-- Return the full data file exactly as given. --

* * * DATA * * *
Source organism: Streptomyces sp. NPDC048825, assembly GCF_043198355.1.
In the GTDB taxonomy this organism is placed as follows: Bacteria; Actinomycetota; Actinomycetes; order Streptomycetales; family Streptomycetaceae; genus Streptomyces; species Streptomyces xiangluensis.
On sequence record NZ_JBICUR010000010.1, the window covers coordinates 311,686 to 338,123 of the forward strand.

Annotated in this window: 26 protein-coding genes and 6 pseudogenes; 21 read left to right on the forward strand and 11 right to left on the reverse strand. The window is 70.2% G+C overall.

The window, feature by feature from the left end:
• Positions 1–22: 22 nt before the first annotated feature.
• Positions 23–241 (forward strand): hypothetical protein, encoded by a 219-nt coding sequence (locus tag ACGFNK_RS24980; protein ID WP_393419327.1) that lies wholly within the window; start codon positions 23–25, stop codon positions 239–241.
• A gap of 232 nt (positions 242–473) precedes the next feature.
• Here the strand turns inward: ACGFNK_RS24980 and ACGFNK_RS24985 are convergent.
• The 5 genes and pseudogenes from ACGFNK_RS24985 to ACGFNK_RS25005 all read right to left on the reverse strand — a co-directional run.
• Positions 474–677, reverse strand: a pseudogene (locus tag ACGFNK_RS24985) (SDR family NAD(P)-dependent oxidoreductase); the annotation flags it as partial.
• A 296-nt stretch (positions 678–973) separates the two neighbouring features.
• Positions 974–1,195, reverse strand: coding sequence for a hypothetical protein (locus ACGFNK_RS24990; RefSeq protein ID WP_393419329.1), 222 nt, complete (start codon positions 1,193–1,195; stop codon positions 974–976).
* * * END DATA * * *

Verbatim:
Source organism: Streptomyces sp. NPDC048825, assembly GCF_043198355.1.
In the GTDB taxonomy this organism is placed as follows: Bacteria; Actinomycetota; Actinomycetes; order Streptomycetales; family Streptomycetaceae; genus Streptomyces; species Streptomyces xiangluensis.
On sequence record NZ_JBICUR010000010.1, the window covers coordinates 311,686 to 338,123 of the forward strand.

Annotated in this window: 26 protein-coding genes and 6 pseudogenes; 21 read left to right on the forward strand and 11 right to left on the reverse strand. The window is 70.2% G+C overall.

The window, feature by feature from the left end:
• Positions 1–22: 22 nt before the first annotated feature.
• Positions 23–241 (forward strand): hypothetical protein, encoded by a 219-nt coding sequence (locus tag ACGFNK_RS24980; protein ID WP_393419327.1) that lies wholly within the window; start codon positions 23–25, stop codon positions 239–241.
• A gap of 232 nt (positions 242–473) precedes the next feature.
• Here the strand turns inward: ACGFNK_RS24980 and ACGFNK_RS24985 are convergent.
• The 5 genes and pseudogenes from ACGFNK_RS24985 to ACGFNK_RS25005 all read right to left on the reverse strand — a co-directional run.
• Positions 474–677, reverse strand: a pseudogene (locus tag ACGFNK_RS24985) (SDR family NAD(P)-dependent oxidoreductase); the annotation flags it as partial.
• A 296-nt stretch (positions 678–973) separates the two neighbouring features.
• Positions 974–1,195, reverse strand: coding sequence for a hypothetical protein (locus ACGFNK_RS24990; RefSeq protein ID WP_393419329.1), 222 nt, complete (start codon positions 1,193–1,195; stop codon positions 974–976).